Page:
The worker vented about the company’s “time off-task” policy, which dings workers for stepping away from their stations, and how little control they have over the general working conditions at the warehouse.

“They have leverage over me,” he said. “They have leverage over every other employee there. I don’t get to negotiate.”

The worker had never been in a union, so Foster explained some of the finer points of collective bargaining, including the concept of termination only for “just cause,” a common feature in union contracts that helps prevent arbitrary firings. 

“With a union, we give you a sense of job security,” Foster said. “We give the power back to the people. That’s why Amazon is fighting so hard for you not to have that authority.”  

Within an hour, the worker was on the phone, calling other warehouse workers urging them to vote “yes.”

The rate of union membership in the U.S. private sector has been falling for years. Today, it’s just 10.8% ― nearly the lowest since the government started tracking it in 1983. The states with the lowest union density tend to be in the South, where both businesses and politicians are hostile to organized labor. In North Carolina, unions cover a measly 3.4% of the workforce.

Organizers from the RWDSU rally support outside of Amazon's BHM1 fulfillment center as workers change shifts.

Organizers from the RWDSU rally support outside of Amazon’s BHM1 fulfillment center as workers change shifts.

But Alabama is something of an exception. Unions represent nearly 10% of all public- and private-sector workers in the state. That rate is the highest of any in the South, comparable to some Midwestern states like Wisconsin and Indiana and not far below the national average. 

Union history runs deep in Birmingham and Bessemer, where the coal, iron and steel industries once thrived. The International Union of Mine, Mill and Smelter Workers represented Black and white workers in the 1930s and ’40s with a militancy that presaged the civil rights movement. Michael Goldfield, author of the book “The Southern Key,” a labor history of that era, notes that union density was once stronger in Alabama than it is anywhere in the U.S. today.

One Amazon worker, who spoke on condition of anonymity for fear of retaliation, said she decided to vote for the union partly because of a conversation with her grandmother, who worked a union job at an Alabama telephone company decades ago. The worker said disciplinary warnings at Amazon can seem unfair and arbitrary, and her grandmother told her a union could help.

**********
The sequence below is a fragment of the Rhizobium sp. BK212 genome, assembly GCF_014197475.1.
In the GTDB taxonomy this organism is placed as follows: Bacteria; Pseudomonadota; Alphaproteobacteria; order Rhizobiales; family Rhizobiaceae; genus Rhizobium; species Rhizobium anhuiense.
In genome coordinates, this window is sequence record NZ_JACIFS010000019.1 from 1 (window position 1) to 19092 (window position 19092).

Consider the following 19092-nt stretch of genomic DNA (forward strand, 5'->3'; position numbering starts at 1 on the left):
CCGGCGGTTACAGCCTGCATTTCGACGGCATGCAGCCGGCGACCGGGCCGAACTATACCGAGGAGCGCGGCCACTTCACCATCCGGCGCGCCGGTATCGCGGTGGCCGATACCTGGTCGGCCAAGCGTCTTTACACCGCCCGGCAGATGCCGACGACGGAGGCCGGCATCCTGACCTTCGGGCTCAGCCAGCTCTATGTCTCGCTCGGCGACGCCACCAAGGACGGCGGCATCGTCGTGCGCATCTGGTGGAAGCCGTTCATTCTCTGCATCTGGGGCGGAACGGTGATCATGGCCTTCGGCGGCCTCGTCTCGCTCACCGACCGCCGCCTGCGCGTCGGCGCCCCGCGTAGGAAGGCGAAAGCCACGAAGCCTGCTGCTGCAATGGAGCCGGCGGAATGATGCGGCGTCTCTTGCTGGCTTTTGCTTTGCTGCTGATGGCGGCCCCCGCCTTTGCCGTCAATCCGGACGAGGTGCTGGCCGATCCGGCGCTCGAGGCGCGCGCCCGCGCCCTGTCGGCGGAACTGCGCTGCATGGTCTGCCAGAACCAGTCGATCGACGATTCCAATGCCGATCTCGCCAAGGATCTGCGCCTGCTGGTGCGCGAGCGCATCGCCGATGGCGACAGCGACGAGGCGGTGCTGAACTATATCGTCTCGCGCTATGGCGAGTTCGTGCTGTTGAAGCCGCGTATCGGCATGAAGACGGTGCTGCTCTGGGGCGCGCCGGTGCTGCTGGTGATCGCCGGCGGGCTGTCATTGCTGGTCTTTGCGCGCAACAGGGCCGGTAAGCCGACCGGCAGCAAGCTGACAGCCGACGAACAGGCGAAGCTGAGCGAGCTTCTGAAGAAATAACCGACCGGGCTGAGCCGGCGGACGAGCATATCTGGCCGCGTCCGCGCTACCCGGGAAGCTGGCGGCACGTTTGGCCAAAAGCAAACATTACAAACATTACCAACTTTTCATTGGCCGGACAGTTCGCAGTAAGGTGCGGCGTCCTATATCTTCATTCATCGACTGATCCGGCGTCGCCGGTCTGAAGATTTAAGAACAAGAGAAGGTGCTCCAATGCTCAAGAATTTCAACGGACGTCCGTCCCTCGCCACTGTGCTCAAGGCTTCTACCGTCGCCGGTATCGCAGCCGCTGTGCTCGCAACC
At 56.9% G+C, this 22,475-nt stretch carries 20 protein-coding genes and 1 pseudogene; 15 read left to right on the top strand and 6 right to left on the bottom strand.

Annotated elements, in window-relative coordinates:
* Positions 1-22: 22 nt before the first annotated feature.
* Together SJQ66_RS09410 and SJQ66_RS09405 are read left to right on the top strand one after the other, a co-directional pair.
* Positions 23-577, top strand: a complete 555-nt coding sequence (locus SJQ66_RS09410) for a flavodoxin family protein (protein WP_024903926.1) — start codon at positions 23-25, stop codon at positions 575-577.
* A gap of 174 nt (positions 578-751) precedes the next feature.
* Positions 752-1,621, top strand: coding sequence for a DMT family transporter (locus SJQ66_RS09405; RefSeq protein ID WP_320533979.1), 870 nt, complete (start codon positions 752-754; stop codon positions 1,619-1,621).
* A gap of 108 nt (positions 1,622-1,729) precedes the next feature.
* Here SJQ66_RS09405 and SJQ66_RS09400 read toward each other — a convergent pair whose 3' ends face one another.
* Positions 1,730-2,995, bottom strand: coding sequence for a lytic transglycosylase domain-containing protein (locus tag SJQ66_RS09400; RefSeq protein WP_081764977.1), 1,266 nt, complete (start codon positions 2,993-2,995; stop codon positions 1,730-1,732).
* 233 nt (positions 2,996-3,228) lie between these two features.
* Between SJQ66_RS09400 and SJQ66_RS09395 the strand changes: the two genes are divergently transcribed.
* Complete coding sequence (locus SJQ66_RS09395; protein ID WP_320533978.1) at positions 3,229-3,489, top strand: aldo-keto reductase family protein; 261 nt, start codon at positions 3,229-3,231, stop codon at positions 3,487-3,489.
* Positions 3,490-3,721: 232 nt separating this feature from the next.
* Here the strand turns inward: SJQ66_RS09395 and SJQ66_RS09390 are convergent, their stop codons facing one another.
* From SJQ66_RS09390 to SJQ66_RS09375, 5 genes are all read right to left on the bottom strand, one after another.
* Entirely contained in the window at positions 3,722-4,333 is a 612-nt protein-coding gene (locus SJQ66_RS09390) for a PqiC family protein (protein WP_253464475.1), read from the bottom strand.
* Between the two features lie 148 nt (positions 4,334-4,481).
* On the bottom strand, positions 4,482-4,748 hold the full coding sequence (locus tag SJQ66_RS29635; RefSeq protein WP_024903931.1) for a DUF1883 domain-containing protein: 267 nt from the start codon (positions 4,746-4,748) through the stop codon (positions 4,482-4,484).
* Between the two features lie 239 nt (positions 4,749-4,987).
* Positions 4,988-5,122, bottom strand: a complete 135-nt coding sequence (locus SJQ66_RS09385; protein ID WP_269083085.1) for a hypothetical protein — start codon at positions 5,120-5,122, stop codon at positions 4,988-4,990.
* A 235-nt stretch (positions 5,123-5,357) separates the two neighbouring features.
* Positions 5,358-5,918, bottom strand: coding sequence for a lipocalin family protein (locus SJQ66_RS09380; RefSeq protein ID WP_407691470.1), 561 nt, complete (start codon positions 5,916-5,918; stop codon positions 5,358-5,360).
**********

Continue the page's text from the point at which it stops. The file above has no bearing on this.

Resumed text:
“She told me to kind of weigh my options, but she said when they decided to [unionize], it benefited her and it changed things for the better,” the worker said. 

Erica Iheme, a union organizer from Birmingham, said outsiders are often surprised by the labor traditions in Alabama. But she could see it in the economics of the mostly Black neighborhood where she was raised. 

“If you think of all the kids you grew up with whose parents had well-to-do homes and nice cars, those kids’ parents worked in the plants. They worked in the railroads. They worked in the coal mines,” said Iheme, who now works for a nonprofit called Jobs to Move America, which works to improve conditions in manufacturing plants in the area. “Those jobs are the good jobs, and the good jobs are union jobs.”

Like the rest of the South, Alabama is a right-to-work state. That means no worker can be required to pay fees to a union, even if the union must still bargain on the worker’s behalf. Right-to-work laws lead to what unions call free-riding, since workers can enjoy the benefits of a collective bargaining agreement without paying dues. More and more states have passed such laws in recent years, led by Republican lawmakers happy to hit organized labor in the pocketbook.

I know what the union can do. I know the union can give you job security. I know the union can make it better for employees.
Darryl Richardson, Amazon employee

But right-to-work laws don’t mean it’s pointless for unions to organize new workplaces. While membership rates might be low in weak shops, they can be 90% or more in strong shops if the union is doing its job well. Alabama has been right-to-work for nearly 70 years and at this point union leaders here have known no other way.